The biggest questions about the results of the upcoming June primary election in the 1st Supervisor District:
Will Supervisor Andrew Do get 50%-plus-1 of the vote and thereby avoid a November run-off?
Why is Garden Grove Councilman Phat Bui spending such enormous amounts of his own money on campaign that is barely registering in polling?
Even if Do fails to win it outright on June 7, there’s no reason he won’t come very, very close. He’s the incumbent. He has worked the district tirelessly. No one has given the voters a compelling reason or reasons to turn him out.
His opponents? True, Santa Ana Councilwoman Michele Martinez is on the city council of the district’s largest city. However, while Santa Ana comprises ___% of the district’s population, it harbors just ___% of its actual voters. She has only raised about $56,000 to date.
There was some speculation that a contested GOP presidential primary would spur a higher turn-out by Latino voters opposed to Trump’s inflammatory immigration rhetoric – to Martinez’s benefit. However, that GOP contest ended three weeks ago, and voters know it. If Martinez is banking on the fabled “sleeping giant” of Latino voters to activate on her behalf, she is likely to be disappointed, because that particular sleeping giant has been hitting the snooze button on Election Day for years.
Vietnamese voters have become much more engaged and active in the last decade. They fueled the 1st and 2nd place finishes of Janet Nguyen and Trung Nguyen in the 1st Supervisor District special election in 2007 – a phenomenon which exploded the conventional wisdom that the election was between Tom Umberg and Carlos Bustamante (yes, it really was that long ago). The Vietnamese voter wave hasn’t abated: it was the expert harnessing of that vote by the Janet Nguyen political operation )of which Do was then an integral part) that propelled Do to victory over Lou Correa in last year’s 1st Supervisor District special election.
Even if one controls for the different and higher turnout model this June, if Do last year beat an opponent who was much better known to 1st District voters, it’s tough to see how an under-funded Santa Ana councilmember with a thin resume of accomplishments will finish anywhere strong in June to seriously threaten the now-incumbent Supervisor Do in November.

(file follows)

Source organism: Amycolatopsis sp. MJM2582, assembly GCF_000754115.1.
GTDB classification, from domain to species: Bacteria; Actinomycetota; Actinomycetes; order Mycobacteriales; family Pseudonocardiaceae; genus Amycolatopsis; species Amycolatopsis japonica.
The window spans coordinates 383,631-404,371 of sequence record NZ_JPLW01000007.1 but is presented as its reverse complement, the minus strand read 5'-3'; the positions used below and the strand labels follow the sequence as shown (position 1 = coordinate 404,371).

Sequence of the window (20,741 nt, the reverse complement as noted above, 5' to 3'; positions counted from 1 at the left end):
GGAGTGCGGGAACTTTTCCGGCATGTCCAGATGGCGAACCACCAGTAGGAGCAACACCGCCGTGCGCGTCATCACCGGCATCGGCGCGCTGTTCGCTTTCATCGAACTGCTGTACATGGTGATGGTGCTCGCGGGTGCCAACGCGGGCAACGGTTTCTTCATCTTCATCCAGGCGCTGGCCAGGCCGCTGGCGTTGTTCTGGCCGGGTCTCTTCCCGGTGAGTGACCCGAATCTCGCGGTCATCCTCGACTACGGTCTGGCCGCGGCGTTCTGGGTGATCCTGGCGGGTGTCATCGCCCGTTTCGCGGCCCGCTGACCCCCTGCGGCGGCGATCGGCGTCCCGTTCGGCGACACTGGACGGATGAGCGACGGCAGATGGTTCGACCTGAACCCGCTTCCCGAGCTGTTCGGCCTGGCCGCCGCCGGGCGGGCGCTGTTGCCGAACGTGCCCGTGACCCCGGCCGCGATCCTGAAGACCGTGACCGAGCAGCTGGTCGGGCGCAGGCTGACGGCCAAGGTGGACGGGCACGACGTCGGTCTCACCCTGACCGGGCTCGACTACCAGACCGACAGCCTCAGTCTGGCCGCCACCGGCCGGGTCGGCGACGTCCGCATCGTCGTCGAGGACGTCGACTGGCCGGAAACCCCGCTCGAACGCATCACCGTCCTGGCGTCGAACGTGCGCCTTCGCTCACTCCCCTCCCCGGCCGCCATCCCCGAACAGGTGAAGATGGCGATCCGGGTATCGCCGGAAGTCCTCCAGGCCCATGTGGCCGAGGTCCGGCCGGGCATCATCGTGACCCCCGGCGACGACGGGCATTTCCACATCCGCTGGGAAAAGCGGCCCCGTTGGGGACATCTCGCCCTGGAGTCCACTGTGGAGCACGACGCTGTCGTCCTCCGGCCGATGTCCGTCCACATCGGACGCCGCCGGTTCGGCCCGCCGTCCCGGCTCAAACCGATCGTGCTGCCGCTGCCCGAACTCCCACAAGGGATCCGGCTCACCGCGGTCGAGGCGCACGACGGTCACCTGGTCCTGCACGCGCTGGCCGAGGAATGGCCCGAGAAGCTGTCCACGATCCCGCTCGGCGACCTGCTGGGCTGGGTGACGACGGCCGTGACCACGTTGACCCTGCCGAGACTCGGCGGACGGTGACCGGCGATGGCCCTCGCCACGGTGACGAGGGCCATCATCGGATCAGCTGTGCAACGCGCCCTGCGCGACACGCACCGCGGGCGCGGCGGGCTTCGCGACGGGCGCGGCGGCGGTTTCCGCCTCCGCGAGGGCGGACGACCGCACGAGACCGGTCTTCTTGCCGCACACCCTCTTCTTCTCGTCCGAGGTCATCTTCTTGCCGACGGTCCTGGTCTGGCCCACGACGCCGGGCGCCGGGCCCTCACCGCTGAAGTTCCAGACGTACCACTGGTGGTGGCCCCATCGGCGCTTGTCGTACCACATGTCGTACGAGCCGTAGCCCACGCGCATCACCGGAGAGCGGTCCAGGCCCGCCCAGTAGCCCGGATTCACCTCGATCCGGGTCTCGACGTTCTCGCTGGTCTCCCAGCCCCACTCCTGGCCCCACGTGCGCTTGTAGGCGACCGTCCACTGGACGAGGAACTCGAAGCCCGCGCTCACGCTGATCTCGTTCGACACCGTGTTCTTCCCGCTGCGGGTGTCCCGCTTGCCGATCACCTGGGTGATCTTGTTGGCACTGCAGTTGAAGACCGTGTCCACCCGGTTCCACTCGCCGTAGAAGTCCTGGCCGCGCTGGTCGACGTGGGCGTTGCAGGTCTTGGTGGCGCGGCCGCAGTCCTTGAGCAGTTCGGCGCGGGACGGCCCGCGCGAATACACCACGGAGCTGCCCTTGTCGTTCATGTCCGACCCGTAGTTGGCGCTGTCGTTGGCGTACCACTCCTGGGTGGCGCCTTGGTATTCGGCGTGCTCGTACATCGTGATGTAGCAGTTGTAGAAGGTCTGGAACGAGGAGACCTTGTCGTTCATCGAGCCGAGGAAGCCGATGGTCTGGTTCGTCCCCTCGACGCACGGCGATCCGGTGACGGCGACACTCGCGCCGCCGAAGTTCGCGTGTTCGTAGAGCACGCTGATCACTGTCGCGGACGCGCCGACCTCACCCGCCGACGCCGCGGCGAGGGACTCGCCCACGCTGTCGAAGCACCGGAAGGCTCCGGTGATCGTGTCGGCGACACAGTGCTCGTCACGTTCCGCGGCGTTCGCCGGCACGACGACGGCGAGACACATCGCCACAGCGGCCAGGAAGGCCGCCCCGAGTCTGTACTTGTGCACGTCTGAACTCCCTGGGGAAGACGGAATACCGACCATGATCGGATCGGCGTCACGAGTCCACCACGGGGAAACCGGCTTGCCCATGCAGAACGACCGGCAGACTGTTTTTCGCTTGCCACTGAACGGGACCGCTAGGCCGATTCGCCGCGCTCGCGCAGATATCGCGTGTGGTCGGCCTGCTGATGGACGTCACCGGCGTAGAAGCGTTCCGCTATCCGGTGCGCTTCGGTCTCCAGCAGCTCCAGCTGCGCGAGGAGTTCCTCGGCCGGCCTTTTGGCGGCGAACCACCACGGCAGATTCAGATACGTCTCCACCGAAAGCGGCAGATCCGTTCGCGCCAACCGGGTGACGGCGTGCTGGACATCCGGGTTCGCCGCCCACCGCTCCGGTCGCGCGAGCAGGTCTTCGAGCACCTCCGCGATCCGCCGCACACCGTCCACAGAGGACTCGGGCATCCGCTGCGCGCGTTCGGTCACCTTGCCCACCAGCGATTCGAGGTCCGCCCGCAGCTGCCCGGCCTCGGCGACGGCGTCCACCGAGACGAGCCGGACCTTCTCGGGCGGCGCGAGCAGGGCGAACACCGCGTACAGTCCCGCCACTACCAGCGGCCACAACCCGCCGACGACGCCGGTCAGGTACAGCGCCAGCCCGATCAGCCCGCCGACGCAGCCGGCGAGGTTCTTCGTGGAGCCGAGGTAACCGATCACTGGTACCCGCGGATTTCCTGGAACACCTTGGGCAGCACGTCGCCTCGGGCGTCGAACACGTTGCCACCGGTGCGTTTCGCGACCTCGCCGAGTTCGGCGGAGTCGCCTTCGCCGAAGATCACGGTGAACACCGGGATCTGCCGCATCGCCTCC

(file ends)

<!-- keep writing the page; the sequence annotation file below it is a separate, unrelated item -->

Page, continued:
Money isn’t everything – as Phat Bui’s strange campaign can attest – but it counts for a lot when combined with an attractive candidate who has the advantage of incumbency, a top-notch campaign team (Gilliard Blanning and Associates) and the experience of success. Do has raised spent $255,728 thus far on his re-election campaign. He reported $101,970 cash-on-hand as of April 23 and has reported raising another $21,800 since then. Furthermore, Do hasn’t loaned his campaign a dime in personal funds.
Phat Bui, The Loan King
Speaking of personal loans, Phat Bui has loaned his campaign $152,000 – representing 87% of his total campaign war chest. Only $22,832 of the 174,832 the Garden Grove councilman has raised was given by someone other than himself. As of April 23, he had spent $89,838 – and if Bui has loaned himself $75,000 since then, it’s a safe bet his campaign expenditures are even higher.
What has 1st District race watchers scratching their heads is the question of where is Bui’s money going? According to sources on the ground, the Bui campaign has sent out only two mail pieces. According to his January 1-April 23 campaign report, he has spent funds on radio ads and quite a bit on slates. Plus, more than $30,000 on polling and his campaign consultant is the very expensive Forde & Mollrich shop. However, it is incredible for a campaign to spend so much money and communicate so little with voters.
If you asked most people what they would do if they had $150,000 to burn, few if any would say they’d spend it on a doomed campaign for county supervisor. Perhaps Bui’s two campaign polls indicate he has a chance. Every other poll puts him in low single digits. In these circumstances, the candidate is either 1) delusional about his or her chances 2) just doesn’t care about the money or 3) they aren’t running to win and believe the effort will be rewarded one way or another.